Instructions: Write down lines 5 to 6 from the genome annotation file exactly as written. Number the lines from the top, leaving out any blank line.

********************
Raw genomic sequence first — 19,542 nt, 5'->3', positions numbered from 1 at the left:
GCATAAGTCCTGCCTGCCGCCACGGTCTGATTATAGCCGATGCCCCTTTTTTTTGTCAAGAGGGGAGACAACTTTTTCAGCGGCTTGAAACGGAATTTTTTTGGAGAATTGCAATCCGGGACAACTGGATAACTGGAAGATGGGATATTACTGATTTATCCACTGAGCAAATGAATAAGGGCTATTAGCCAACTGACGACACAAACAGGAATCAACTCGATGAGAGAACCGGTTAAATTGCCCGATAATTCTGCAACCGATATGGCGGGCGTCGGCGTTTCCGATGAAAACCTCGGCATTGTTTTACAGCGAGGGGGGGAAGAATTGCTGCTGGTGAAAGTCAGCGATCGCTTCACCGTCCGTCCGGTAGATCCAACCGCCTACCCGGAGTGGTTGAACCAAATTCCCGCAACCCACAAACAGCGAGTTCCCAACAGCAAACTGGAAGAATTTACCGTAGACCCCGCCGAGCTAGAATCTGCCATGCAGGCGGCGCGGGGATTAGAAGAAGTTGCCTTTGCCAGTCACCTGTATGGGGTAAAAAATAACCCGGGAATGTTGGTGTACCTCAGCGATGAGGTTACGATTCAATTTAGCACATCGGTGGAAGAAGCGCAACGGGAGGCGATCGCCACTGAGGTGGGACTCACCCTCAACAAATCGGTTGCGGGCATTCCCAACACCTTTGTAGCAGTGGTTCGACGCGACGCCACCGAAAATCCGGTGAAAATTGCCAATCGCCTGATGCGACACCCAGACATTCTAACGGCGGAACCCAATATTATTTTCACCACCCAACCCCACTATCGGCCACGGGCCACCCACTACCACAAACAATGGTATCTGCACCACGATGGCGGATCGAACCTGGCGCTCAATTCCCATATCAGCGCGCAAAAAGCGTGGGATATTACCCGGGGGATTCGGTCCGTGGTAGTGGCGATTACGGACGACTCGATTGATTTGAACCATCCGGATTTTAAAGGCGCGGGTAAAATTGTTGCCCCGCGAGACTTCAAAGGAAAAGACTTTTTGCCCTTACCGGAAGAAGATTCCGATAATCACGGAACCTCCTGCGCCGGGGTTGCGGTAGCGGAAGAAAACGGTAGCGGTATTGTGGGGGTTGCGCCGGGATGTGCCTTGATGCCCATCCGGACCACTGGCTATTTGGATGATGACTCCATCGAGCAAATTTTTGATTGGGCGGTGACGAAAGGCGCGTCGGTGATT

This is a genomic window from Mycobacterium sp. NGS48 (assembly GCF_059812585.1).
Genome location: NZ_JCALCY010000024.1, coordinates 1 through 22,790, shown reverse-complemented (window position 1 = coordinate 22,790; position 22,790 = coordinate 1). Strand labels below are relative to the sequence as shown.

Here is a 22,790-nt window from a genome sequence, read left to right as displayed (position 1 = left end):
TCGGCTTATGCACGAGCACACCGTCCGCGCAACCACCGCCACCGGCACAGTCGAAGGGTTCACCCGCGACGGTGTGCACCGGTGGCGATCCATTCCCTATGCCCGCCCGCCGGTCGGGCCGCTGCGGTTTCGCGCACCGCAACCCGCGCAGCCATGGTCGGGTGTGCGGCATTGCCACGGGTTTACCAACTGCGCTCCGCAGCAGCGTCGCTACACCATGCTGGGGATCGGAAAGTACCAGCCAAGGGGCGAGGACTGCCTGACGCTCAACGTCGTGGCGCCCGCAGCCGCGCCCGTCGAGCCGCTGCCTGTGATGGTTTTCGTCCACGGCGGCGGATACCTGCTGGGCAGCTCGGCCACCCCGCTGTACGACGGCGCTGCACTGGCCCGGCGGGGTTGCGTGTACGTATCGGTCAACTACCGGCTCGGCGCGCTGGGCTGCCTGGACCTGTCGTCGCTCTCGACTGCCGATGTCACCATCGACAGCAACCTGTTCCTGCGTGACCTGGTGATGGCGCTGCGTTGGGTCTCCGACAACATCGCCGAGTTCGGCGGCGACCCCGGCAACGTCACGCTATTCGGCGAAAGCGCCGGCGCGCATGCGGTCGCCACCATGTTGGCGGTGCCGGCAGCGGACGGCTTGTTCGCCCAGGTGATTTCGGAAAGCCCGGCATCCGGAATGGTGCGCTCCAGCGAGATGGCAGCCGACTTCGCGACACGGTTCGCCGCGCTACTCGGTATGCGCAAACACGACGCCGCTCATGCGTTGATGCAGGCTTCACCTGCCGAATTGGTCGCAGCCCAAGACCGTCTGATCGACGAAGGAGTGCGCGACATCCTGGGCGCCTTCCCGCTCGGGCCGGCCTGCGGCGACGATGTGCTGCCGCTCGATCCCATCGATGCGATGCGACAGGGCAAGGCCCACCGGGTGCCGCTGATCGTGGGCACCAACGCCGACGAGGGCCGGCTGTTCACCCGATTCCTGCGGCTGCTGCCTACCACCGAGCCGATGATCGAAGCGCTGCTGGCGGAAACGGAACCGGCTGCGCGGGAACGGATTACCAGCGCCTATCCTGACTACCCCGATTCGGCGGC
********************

Here is a 22,790-nt window from a genome sequence, read left to right as displayed (position 1 = left end):
TCGGCTTATGCACGAGCACACCGTCCGCGCAACCACCGCCACCGGCACAGTCGAAGGGTTCACCCGCGACGGTGTGCACCGGTGGCGATCCATTCCCTATGCCCGCCCGCCGGTCGGGCCGCTGCGGTTTCGCGCACCGCAACCCGCGCAGCCATGGTCGGGTGTGCGGCATTGCCACGGGTTTACCAACTGCGCTCCGCAGCAGCGTCGCTACACCATGCTGGGGATCGGAAAGTACCAGCCAAGGGGCGAGGACTGCCTGACGCTCAACGTCGTGGCGCCCGCAGCCGCGCCCGTCGAGCCGCTGCCTGTGATGGTTTTCGTCCACGGCGGCGGATACCTGCTGGGCAGCTCGGCCACCCCGCTGTACGACGGCGCTGCACTGGCCCGGCGGGGTTGCGTGTACGTATCGGTCAACTACCGGCTCGGCGCGCTGGGCTGCCTGGACCTGTCGTCGCTCTCGACTGCCGATGTCACCATCGACAGCAACCTGTTCCTGCGTGACCTGGTGATGGCGCTGCGTTGGGTCTCCGACAACATCGCCGAGTTCGGCGGCGACCCCGGCAACGTCACGCTATTCGGCGAAAGCGCCGGCGCGCATGCGGTCGCCACCATGTTGGCGGTGCCGGCAGCGGACGGCTTGTTCGCCCAGGTGATTTCGGAAAGCCCGGCATCCGGAATGGTGCGCTCCAGCGAGATGGCAGCCGACTTCGCGACACGGTTCGCCGCGCTACTCGGTATGCGCAAACACGACGCCGCTCATGCGTTGATGCAGGCTTCACCTGCCGAATTGGTCGCAGCCCAAGACCGTCTGATCGACGAAGGAGTGCGCGACATCCTGGGCGCCTTCCCGCTCGGGCCGGCCTGCGGCGACGATGTGCTGCCGCTCGATCCCATCGATGCGATGCGACAGGGCAAGGCCCACCGGGTGCCGCTGATCGTGGGCACCAACGCCGACGAGGGCCGGCTGTTCACCCGATTCCTGCGGCTGCTGCCTACCACCGAGCCGATGATCGAAGCGCTGCTGGCGGAAACGGAACCGGCTGCGCGGGAACGGATTACCAGCGCCTATCCTGACTACCCCGATTCGGCGGC